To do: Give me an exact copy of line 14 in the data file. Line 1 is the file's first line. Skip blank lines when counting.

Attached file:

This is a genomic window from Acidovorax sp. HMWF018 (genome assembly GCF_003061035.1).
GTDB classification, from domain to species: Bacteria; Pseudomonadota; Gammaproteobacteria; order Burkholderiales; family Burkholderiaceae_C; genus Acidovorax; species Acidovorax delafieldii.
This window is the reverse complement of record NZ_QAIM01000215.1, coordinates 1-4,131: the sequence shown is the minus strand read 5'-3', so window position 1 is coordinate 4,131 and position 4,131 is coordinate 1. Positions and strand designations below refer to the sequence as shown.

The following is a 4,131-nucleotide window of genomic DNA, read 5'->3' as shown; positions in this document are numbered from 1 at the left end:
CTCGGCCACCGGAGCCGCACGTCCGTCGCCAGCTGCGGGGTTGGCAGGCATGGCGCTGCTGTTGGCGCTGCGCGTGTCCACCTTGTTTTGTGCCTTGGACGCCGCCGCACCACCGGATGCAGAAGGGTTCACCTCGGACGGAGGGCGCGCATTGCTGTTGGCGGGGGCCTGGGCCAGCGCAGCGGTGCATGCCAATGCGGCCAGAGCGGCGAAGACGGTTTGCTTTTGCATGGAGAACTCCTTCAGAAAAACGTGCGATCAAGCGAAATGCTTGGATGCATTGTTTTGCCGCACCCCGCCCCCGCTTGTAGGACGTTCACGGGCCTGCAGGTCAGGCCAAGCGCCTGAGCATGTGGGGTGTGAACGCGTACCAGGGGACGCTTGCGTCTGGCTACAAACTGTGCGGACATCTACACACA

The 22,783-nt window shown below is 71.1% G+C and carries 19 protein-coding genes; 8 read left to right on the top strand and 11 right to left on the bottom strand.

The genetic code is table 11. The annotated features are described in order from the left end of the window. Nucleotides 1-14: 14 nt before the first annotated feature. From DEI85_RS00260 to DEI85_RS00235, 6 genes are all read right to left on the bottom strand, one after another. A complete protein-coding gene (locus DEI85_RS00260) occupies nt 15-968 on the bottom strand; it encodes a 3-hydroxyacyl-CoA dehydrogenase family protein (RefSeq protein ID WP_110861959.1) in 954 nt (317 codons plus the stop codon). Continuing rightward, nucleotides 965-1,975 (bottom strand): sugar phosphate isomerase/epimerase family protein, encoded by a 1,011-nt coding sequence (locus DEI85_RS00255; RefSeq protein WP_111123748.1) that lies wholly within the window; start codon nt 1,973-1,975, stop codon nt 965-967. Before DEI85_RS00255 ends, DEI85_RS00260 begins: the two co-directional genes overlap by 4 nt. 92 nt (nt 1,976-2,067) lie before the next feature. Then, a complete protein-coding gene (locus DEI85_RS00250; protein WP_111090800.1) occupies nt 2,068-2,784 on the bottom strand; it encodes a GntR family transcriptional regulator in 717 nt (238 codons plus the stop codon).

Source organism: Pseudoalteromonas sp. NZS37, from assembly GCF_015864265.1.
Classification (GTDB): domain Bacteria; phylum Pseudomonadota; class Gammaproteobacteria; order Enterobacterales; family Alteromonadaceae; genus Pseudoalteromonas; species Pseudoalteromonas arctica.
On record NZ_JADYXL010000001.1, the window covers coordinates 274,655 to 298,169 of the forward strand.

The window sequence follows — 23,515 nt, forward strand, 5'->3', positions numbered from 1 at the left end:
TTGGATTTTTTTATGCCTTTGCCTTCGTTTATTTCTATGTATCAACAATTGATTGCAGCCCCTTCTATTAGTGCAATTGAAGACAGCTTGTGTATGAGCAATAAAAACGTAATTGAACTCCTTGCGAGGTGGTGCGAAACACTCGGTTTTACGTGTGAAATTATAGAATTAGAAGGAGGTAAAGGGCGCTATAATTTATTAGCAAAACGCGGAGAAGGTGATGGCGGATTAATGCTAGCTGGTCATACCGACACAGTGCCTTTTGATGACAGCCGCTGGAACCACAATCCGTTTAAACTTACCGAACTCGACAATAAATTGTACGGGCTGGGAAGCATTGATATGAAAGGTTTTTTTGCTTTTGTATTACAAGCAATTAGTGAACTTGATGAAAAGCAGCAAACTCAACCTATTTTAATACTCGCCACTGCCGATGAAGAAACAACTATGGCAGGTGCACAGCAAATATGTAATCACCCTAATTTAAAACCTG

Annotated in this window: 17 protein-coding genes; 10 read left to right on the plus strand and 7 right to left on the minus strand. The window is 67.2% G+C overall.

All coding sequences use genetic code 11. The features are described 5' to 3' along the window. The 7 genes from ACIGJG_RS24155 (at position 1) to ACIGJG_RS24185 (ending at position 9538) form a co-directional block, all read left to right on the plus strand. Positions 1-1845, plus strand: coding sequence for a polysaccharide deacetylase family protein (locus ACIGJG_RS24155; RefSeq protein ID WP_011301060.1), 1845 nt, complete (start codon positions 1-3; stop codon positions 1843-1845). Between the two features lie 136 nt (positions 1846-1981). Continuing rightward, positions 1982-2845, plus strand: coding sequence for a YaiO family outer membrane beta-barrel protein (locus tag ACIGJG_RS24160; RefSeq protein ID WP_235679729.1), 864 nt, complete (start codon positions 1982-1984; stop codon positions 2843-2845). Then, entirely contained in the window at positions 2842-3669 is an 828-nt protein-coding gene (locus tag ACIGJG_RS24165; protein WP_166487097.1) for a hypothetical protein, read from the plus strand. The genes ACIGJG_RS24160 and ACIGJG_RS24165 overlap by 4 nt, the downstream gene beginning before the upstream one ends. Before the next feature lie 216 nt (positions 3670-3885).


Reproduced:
All coding sequences use genetic code 11. The features are described 5' to 3' along the window. The 7 genes from ACIGJG_RS24155 (at position 1) to ACIGJG_RS24185 (ending at position 9538) form a co-directional block, all read left to right on the plus strand. Positions 1-1845, plus strand: coding sequence for a polysaccharide deacetylase family protein (locus ACIGJG_RS24155; RefSeq protein ID WP_011301060.1), 1845 nt, complete (start codon positions 1-3; stop codon positions 1843-1845). Between the two features lie 136 nt (positions 1846-1981). Continuing rightward, positions 1982-2845, plus strand: coding sequence for a YaiO family outer membrane beta-barrel protein (locus tag ACIGJG_RS24160; RefSeq protein ID WP_235679729.1), 864 nt, complete (start codon positions 1982-1984; stop codon positions 2843-2845). Then, entirely contained in the window at positions 2842-3669 is an 828-nt protein-coding gene (locus tag ACIGJG_RS24165; protein WP_166487097.1) for a hypothetical protein, read from the plus strand. The genes ACIGJG_RS24160 and ACIGJG_RS24165 overlap by 4 nt, the downstream gene beginning before the upstream one ends. Before the next feature lie 216 nt (positions 3670-3885).